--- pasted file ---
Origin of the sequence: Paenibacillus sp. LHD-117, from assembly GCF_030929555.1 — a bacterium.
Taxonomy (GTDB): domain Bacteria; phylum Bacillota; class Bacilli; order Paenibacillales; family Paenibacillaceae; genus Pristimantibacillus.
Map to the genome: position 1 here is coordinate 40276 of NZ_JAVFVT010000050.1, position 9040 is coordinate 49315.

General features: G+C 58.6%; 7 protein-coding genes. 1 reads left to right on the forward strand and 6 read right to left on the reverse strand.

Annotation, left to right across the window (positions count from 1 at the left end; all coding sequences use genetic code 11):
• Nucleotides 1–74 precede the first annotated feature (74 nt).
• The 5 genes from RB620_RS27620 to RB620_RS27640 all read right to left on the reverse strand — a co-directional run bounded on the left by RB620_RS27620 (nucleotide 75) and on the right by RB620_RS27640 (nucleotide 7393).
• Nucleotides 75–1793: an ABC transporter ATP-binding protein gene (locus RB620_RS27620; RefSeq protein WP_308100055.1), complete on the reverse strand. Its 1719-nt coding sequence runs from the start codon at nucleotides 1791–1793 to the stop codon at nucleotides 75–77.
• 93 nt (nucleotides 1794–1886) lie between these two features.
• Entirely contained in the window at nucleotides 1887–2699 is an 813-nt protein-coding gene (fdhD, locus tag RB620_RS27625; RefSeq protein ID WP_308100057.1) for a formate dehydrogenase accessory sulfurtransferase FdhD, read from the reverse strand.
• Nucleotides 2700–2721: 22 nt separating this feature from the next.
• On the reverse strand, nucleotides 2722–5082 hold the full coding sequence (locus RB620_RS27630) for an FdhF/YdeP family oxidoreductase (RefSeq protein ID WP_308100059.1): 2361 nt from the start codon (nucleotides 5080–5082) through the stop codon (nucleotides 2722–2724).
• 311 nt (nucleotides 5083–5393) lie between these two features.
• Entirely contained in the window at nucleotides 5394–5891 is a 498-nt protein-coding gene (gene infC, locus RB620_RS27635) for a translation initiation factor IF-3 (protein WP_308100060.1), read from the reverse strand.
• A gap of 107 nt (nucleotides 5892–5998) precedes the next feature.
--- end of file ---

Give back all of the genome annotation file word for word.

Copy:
Origin of the sequence: Paenibacillus sp. LHD-117, from assembly GCF_030929555.1 — a bacterium.
Taxonomy (GTDB): domain Bacteria; phylum Bacillota; class Bacilli; order Paenibacillales; family Paenibacillaceae; genus Pristimantibacillus.
Map to the genome: position 1 here is coordinate 40276 of NZ_JAVFVT010000050.1, position 9040 is coordinate 49315.

General features: G+C 58.6%; 7 protein-coding genes. 1 reads left to right on the forward strand and 6 read right to left on the reverse strand.

Annotation, left to right across the window (positions count from 1 at the left end; all coding sequences use genetic code 11):
• Nucleotides 1–74 precede the first annotated feature (74 nt).
• The 5 genes from RB620_RS27620 to RB620_RS27640 all read right to left on the reverse strand — a co-directional run bounded on the left by RB620_RS27620 (nucleotide 75) and on the right by RB620_RS27640 (nucleotide 7393).
• Nucleotides 75–1793: an ABC transporter ATP-binding protein gene (locus RB620_RS27620; RefSeq protein WP_308100055.1), complete on the reverse strand. Its 1719-nt coding sequence runs from the start codon at nucleotides 1791–1793 to the stop codon at nucleotides 75–77.
• 93 nt (nucleotides 1794–1886) lie between these two features.
• Entirely contained in the window at nucleotides 1887–2699 is an 813-nt protein-coding gene (fdhD, locus tag RB620_RS27625; RefSeq protein ID WP_308100057.1) for a formate dehydrogenase accessory sulfurtransferase FdhD, read from the reverse strand.
• Nucleotides 2700–2721: 22 nt separating this feature from the next.
• On the reverse strand, nucleotides 2722–5082 hold the full coding sequence (locus RB620_RS27630) for an FdhF/YdeP family oxidoreductase (RefSeq protein ID WP_308100059.1): 2361 nt from the start codon (nucleotides 5080–5082) through the stop codon (nucleotides 2722–2724).
• 311 nt (nucleotides 5083–5393) lie between these two features.
• Entirely contained in the window at nucleotides 5394–5891 is a 498-nt protein-coding gene (gene infC, locus RB620_RS27635) for a translation initiation factor IF-3 (protein WP_308100060.1), read from the reverse strand.
• A gap of 107 nt (nucleotides 5892–5998) precedes the next feature.